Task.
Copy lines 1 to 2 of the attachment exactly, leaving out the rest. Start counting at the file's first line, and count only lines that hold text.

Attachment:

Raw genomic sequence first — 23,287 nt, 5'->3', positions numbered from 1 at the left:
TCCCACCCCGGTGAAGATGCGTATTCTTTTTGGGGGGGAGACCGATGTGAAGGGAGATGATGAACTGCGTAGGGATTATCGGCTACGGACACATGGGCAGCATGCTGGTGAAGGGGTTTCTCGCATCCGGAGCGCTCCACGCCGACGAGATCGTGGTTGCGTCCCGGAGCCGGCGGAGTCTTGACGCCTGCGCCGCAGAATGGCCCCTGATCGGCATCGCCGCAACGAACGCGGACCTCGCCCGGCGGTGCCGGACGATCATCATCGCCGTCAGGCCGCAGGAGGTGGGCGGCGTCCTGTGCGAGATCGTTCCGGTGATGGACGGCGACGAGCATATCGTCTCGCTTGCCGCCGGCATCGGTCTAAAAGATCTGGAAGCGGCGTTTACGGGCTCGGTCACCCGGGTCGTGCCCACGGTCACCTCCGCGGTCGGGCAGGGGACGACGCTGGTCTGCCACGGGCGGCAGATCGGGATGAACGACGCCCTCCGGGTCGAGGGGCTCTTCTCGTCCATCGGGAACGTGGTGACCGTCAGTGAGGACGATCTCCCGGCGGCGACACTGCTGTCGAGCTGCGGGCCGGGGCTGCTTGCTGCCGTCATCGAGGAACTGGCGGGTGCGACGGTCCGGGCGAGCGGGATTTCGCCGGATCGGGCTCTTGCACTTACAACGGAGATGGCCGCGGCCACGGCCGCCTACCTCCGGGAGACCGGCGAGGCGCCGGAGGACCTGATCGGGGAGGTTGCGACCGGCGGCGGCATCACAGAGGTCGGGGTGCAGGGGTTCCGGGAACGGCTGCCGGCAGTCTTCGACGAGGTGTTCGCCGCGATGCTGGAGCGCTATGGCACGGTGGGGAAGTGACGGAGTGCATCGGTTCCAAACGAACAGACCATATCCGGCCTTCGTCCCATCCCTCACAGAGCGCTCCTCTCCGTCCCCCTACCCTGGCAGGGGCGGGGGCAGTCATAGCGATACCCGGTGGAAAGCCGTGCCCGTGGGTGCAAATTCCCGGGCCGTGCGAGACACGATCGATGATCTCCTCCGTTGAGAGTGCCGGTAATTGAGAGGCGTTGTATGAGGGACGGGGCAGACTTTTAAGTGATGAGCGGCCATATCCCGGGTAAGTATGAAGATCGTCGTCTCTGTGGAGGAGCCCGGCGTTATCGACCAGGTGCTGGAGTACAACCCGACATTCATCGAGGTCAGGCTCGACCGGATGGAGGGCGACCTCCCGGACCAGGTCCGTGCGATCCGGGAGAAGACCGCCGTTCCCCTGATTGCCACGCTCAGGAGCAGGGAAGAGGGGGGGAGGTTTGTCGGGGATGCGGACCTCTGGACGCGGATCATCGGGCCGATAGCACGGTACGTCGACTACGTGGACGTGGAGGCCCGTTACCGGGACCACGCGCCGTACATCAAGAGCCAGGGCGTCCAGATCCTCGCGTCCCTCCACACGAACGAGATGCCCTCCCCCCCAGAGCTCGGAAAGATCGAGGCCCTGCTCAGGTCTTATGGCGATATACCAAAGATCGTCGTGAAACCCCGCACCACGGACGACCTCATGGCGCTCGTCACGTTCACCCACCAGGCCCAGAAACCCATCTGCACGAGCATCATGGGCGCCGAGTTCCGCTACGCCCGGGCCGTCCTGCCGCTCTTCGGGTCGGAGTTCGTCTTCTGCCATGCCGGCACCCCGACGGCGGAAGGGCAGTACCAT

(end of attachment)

Raw genomic sequence first — 23,287 nt, 5'->3', positions numbered from 1 at the left:
TCCCACCCCGGTGAAGATGCGTATTCTTTTTGGGGGGGAGACCGATGTGAAGGGAGATGATGAACTGCGTAGGGATTATCGGCTACGGACACATGGGCAGCATGCTGGTGAAGGGGTTTCTCGCATCCGGAGCGCTCCACGCCGACGAGATCGTGGTTGCGTCCCGGAGCCGGCGGAGTCTTGACGCCTGCGCCGCAGAATGGCCCCTGATCGGCATCGCCGCAACGAACGCGGACCTCGCCCGGCGGTGCCGGACGATCATCATCGCCGTCAGGCCGCAGGAGGTGGGCGGCGTCCTGTGCGAGATCGTTCCGGTGATGGACGGCGACGAGCATATCGTCTCGCTTGCCGCCGGCATCGGTCTAAAAGATCTGGAAGCGGCGTTTACGGGCTCGGTCACCCGGGTCGTGCCCACGGTCACCTCCGCGGTCGGGCAGGGGACGACGCTGGTCTGCCACGGGCGGCAGATCGGGATGAACGACGCCCTCCGGGTCGAGGGGCTCTTCTCGTCCATCGGGAACGTGGTGACCGTCAGTGAGGACGATCTCCCGGCGGCGACACTGCTGTCGAGCTGCGGGCCGGGGCTGCTTGCTGCCGTCATCGAGGAACTGGCGGGTGCGACGGTCCGGGCGAGCGGGATTTCGCCGGATCGGGCTCTTGCACTTACAACGGAGATGGCCGCGGCCACGGCCGCCTACCTCCGGGAGACCGGCGAGGCGCCGGAGGACCTGATCGGGGAGGTTGCGACCGGCGGCGGCATCACAGAGGTCGGGGTGCAGGGGTTCCGGGAACGGCTGCCGGCAGTCTTCGACGAGGTGTTCGCCGCGATGCTGGAGCGCTATGGCACGGTGGGGAAGTGACGGAGTGCATCGGTTCCAAACGAACAGACCATATCCGGCCTTCGTCCCATCCCTCACAGAGCGCTCCTCTCCGTCCCCCTACCCTGGCAGGGGCGGGGGCAGTCATAGCGATACCCGGTGGAAAGCCGTGCCCGTGGGTGCAAATTCCCGGGCCGTGCGAGACACGATCGATGATCTCCTCCGTTGAGAGTGCCGGTAATTGAGAGGCGTTGTATGAGGGACGGGGCAGACTTTTAAGTGATGAGCGGCCATATCCCGGGTAAGTATGAAGATCGTCGTCTCTGTGGAGGAGCCCGGCGTTATCGACCAGGTGCTGGAGTACAACCCGACATTCATCGAGGTCAGGCTCGACCGGATGGAGGGCGACCTCCCGGACCAGGTCCGTGCGATCCGGGAGAAGACCGCCGTTCCCCTGATTGCCACGCTCAGGAGCAGGGAAGAGGGGGGGAGGTTTGTCGGGGATGCGGACCTCTGGACGCGGATCATCGGGCCGATAGCACGGTACGTCGACTACGTGGACGTGGAGGCCCGTTACCGGGACCACGCGCCGTACATCAAGAGCCAGGGCGTCCAGATCCTCGCGTCCCTCCACACGAACGAGATGCCCTCCCCCCCAGAGCTCGGAAAGATCGAGGCCCTGCTCAGGTCTTATGGCGATATACCAAAGATCGTCGTGAAACCCCGCACCACGGACGACCTCATGGCGCTCGTCACGTTCACCCACCAGGCCCAGAAACCCATCTGCACGAGCATCATGGGCGCCGAGTTCCGCTACGCCCGGGCCGTCCTGCCGCTCTTCGGGTCGGAGTTCGTCTTCTGCCATGCCGGCACCCCGACGGCGGAAGGGCAGTACCAT